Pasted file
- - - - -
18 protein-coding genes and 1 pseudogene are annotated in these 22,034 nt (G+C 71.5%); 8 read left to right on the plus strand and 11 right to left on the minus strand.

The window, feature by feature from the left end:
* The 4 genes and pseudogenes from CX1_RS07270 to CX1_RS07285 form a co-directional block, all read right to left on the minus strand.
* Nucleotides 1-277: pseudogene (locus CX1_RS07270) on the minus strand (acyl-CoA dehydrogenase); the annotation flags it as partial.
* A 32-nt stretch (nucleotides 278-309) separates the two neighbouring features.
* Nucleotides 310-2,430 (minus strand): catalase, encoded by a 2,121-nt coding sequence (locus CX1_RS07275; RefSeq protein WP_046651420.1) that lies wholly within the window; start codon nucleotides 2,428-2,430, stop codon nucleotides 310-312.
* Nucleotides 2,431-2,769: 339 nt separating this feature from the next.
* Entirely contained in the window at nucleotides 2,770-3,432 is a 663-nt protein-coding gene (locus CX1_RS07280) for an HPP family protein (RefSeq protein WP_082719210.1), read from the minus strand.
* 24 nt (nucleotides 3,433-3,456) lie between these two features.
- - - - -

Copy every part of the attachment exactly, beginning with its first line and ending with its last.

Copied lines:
18 protein-coding genes and 1 pseudogene are annotated in these 22,034 nt (G+C 71.5%); 8 read left to right on the plus strand and 11 right to left on the minus strand.

The window, feature by feature from the left end:
* The 4 genes and pseudogenes from CX1_RS07270 to CX1_RS07285 form a co-directional block, all read right to left on the minus strand.
* Nucleotides 1-277: pseudogene (locus CX1_RS07270) on the minus strand (acyl-CoA dehydrogenase); the annotation flags it as partial.
* A 32-nt stretch (nucleotides 278-309) separates the two neighbouring features.
* Nucleotides 310-2,430 (minus strand): catalase, encoded by a 2,121-nt coding sequence (locus CX1_RS07275; RefSeq protein WP_046651420.1) that lies wholly within the window; start codon nucleotides 2,428-2,430, stop codon nucleotides 310-312.
* Nucleotides 2,431-2,769: 339 nt separating this feature from the next.
* Entirely contained in the window at nucleotides 2,770-3,432 is a 663-nt protein-coding gene (locus CX1_RS07280) for an HPP family protein (RefSeq protein WP_082719210.1), read from the minus strand.
* 24 nt (nucleotides 3,433-3,456) lie between these two features.